Indian-American lawyer Vanita Gupta to lead its civil rights division
The US justice department has appointed Indian-American lawyer Vanita Gupta to lead its civil rights division that is charged with implementing laws which preclude discrimination and other unjust exercises in education, employment and housing.
According to an official statement from The Department of Justice (DoJ), Ms. Gupta would take on the responsibility of Principal Deputy Assistant Attorney General and Acting Assistant Attorney General from October 20 at the division. She would succeed Molly Moran, who will be appointed as Principal Deputy Associate Attorney General.
Attorney General Eric Holder, announcing her appointment, said “Vanita has spent her entire career working to ensure that our nation lives up to its promise of equal justice for all”.
Gupta was born to immigrant parents in the Philadelphia region. She was conferred from Yale University a BA, magna cum laude. She received JD from the New York University School of Law. As a lawyer, she began her career with the NAACP Legal Defense and Educational Fund. Since 2008 at New York University School of Law, she has also taught civil rights litigation and advocacy clinics.
Before joining the justice department, she had been the legal director of the American Civil Liberties Union. She also served as the director of its Center for Justice. Earlier, she served as an attorney for the Racial Justice Program of the same institution. Gupta, through her collaboration with the ACLU, has been involved in reform initiatives throughout the nation concerning criminal law, drug policy, sentencing and federal and state policing.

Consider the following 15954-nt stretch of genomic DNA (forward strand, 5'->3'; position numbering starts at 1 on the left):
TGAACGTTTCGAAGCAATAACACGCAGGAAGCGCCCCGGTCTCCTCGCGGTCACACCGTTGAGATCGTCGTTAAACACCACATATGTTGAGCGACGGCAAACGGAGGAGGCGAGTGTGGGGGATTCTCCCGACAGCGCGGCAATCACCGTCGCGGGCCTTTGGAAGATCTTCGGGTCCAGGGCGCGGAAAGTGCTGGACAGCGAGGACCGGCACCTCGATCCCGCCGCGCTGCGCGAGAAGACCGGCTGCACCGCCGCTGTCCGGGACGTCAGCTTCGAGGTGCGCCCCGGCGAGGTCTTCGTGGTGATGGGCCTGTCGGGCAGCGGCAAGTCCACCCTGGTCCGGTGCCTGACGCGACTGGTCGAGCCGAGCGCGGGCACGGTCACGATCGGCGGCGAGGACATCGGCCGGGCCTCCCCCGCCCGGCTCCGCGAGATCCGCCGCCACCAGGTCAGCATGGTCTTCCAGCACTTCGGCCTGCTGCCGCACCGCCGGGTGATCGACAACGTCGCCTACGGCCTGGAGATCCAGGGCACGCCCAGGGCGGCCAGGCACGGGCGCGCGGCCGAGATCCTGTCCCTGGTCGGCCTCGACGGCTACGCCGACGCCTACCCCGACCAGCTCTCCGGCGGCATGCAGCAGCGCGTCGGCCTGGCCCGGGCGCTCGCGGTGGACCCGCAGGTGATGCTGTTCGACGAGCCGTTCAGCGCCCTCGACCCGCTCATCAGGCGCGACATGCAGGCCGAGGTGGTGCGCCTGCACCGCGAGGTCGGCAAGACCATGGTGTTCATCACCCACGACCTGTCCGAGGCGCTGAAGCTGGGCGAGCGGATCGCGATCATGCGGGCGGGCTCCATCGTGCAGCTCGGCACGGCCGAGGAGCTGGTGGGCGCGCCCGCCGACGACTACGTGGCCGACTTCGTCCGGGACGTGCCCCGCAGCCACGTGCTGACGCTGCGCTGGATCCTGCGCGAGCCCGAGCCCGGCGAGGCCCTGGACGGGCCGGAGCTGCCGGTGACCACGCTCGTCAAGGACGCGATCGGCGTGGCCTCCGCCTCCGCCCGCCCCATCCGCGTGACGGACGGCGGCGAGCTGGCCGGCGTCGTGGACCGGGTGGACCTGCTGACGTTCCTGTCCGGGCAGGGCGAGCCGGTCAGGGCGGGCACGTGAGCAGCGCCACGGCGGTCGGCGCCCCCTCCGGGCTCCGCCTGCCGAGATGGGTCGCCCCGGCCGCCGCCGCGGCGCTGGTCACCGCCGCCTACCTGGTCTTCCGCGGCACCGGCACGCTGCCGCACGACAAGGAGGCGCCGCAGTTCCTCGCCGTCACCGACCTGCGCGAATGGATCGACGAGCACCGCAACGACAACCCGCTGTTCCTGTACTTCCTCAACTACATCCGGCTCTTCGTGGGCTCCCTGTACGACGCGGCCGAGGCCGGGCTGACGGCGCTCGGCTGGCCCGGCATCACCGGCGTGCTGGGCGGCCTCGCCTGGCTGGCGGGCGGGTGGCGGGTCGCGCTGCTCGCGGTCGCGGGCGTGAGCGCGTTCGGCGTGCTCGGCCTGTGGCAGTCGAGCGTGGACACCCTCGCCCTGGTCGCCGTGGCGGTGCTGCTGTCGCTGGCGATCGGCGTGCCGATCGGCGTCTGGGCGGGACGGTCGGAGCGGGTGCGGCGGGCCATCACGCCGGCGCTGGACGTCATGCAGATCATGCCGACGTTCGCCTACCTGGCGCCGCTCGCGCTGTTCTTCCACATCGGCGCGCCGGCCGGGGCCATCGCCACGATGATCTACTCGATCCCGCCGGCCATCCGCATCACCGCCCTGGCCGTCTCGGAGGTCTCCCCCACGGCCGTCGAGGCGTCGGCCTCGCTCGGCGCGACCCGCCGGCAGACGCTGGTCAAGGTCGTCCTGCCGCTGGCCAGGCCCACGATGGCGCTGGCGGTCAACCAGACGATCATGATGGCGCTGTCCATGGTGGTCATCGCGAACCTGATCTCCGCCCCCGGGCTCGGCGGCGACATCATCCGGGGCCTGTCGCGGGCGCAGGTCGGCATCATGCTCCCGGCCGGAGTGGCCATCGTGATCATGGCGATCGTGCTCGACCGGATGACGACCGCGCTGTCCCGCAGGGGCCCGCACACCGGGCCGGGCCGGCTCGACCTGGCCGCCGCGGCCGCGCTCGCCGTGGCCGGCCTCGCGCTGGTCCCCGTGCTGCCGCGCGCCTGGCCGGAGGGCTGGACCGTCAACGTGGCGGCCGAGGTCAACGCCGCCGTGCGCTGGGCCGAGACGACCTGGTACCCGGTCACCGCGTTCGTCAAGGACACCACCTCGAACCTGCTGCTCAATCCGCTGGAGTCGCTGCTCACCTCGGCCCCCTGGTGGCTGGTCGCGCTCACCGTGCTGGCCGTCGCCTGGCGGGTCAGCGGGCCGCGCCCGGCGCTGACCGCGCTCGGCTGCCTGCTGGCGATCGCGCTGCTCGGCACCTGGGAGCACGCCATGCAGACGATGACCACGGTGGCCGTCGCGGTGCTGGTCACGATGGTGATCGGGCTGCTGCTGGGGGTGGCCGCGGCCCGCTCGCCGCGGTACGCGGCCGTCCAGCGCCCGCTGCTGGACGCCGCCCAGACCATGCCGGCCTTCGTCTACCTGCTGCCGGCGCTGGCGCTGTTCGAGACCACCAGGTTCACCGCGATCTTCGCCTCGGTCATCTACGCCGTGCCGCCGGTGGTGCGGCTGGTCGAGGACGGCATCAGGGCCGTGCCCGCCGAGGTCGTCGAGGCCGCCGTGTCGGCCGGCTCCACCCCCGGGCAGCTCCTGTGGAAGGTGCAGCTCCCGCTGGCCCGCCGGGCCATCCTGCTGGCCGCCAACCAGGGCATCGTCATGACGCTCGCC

In recent days, her work has concentrated on creating a bipartisan unanimity to end over-dependence on incarceration.
When Gupta was finishing high school in 1992, her paternal grandmother who was 71 years at the time was murdered during a robbery at the home. The experience seemed to give her deep sympathy to victims of crime, and Gupta later wrote that the murder has not been solved and that “…the anguish it caused my family will never fade away.” This possibly also shaped her perspectives on the U.S. criminal justice system which according to her has focused too often “…on vengeance and punishment and racial suspicion rather than on crime prevention.”
“Vanita Gupta is the ideal choice to head the Civil Rights Division…” said Suman Raghunathan, the Executive Director of SAALT “….given her vast experience and stellar reputation in the civil rights community”. Eric Holder, Attorney-General, also remarked that Gupta had spent her whole career in ensuring that America lives up to the promise of providing everyone with equal justice.